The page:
Jorge last saw his daughter Bany in 1998, when he left El Salvador to find work in the United States. His wife Silvia followed him a few years later, leaving Bany with Jorge’s parents until they could afford to bring her to their new home in Northern California. “The cost of coyotes started to get more and more expensive and we started hearing of cases of girls getting raped or killed,” Jorge recalled. “We just didn’t want to risk it.” Bany was one when he left; she is now 21 years old. “I haven’t spent a Father’s Day with her, or even a single Christmas together,” he said. “I have never felt a hug from her.”
It's not always on their minds. But there are moments when it rushes to the forefront. Lizette was at school working on homework when a boy in her class jokingly said he'd call immigration on her and her family. Maria was excitedly talking to her father about the internship program at her new high school, when he told her to be careful, because they would probably ask for a Social Security number when she applied.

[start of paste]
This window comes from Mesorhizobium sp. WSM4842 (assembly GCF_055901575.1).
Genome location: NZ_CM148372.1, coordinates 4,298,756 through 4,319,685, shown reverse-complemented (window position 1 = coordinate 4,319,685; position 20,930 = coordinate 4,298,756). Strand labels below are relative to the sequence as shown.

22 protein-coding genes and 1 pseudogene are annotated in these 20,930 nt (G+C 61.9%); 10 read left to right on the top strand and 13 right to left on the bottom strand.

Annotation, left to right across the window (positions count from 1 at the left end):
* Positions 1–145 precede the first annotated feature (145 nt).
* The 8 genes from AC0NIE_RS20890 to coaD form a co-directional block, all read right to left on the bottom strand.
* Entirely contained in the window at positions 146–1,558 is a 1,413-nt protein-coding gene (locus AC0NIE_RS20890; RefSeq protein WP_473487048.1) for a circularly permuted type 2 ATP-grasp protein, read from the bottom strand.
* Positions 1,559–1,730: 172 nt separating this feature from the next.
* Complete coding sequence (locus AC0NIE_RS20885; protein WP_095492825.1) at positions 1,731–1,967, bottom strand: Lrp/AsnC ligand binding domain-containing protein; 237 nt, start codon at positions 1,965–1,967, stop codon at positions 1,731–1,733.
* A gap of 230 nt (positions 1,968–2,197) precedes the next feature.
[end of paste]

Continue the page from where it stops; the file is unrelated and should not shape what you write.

On a recent Saturday, as picnickers and sun worshippers relaxed in San Francisco’s Dolores Park, 200 people spent the afternoon across the street in the cafeteria of Mission High School, trying to extend their status as recipients of Deferred Action for Childhood Arrivals (DACA). The free legal consultation was the last city-sponsored workshop before the October 5 deadline for DACA renewal applications to be received by the Department of Homeland Security.